At the end of November there were 1,376 exchange traded funds and notes listed on U.S. exchanges, up from 1,093 a year earlier. Many of the ETFs listed over the past year are designed to track popular investment themes such as bonds, dividends and conservative, low-volatility approaches.
New ETFs, designed to appeal to buy-and-hold investors, include strategies that will help stave off market volatility and provide exposure to solid dividend-payers, reports Mark Jewell for MSN Money. Many fund providers are moving away from the tried-and-true passive ETF formulas and are beginning to dabble in alternative strategies, such as screening for stocks with the lowest-volatility or highest dividend providers. [New Factor-Based ETFs from Russell]
Current popular ETF investment styles include reduced volatility, dividend-income payers and bonds. [Dividend ETF Gets Warm Reception in Europe]
Ryan Issakainen, ETF strategist with First Trust, points out that ETFs are now starting to deliver “an investment strategy, rather than just replicating a benchmark.”
Most ETFs are like index mutual funds in that they hold a basket of securities and attempt to match market movements, except ETFs are cheaper since there is no need to pay a manager to pick stocks. Additionally, ETFs may be easily traded during the day.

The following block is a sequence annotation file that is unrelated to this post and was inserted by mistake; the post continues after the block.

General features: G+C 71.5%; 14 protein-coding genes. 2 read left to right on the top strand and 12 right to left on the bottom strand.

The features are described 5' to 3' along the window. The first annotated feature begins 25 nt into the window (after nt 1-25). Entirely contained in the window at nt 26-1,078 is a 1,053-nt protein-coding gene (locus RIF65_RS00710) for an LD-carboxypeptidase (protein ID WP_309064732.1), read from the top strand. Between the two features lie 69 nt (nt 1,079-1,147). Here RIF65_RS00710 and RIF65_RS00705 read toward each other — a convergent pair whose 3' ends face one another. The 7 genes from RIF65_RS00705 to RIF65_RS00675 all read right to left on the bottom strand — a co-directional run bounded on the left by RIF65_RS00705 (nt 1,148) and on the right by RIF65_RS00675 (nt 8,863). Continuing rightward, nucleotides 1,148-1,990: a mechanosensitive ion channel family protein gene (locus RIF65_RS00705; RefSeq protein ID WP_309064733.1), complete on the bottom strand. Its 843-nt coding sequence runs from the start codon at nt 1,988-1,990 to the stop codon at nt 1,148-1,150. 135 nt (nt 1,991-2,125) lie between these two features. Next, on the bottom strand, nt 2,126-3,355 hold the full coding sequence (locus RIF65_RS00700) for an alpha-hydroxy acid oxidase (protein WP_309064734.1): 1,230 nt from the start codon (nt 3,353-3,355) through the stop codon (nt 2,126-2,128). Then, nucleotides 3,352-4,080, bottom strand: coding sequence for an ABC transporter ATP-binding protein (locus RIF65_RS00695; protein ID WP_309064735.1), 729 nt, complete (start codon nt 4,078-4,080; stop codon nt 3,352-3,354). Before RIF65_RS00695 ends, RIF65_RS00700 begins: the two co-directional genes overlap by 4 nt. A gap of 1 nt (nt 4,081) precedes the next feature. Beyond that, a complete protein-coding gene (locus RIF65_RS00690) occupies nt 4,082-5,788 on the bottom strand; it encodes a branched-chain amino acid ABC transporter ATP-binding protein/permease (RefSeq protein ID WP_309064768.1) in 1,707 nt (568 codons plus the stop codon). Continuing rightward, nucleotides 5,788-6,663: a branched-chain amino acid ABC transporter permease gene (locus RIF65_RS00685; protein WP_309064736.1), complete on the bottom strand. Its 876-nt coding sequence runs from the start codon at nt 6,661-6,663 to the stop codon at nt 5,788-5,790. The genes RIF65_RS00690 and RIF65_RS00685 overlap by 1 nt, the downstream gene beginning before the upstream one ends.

The three largest ETF fund providers are iShares, State Street Global Advisors and Vanguard. [What are ETFs? — Surveying the Landscape]
PowerShares S&P 500 Low Volatility Portfolio (NYSEArca: SPLV)
For more information on ETFs, visit our ETF 101 category.
Max Chen contributed to this article.
The opinions and forecasts expressed herein are solely those of Tom Lydon, and may not actually come to pass. Information on this site should not be used or construed as an offer to sell, a solicitation of an offer to buy, or a recommendation for any product.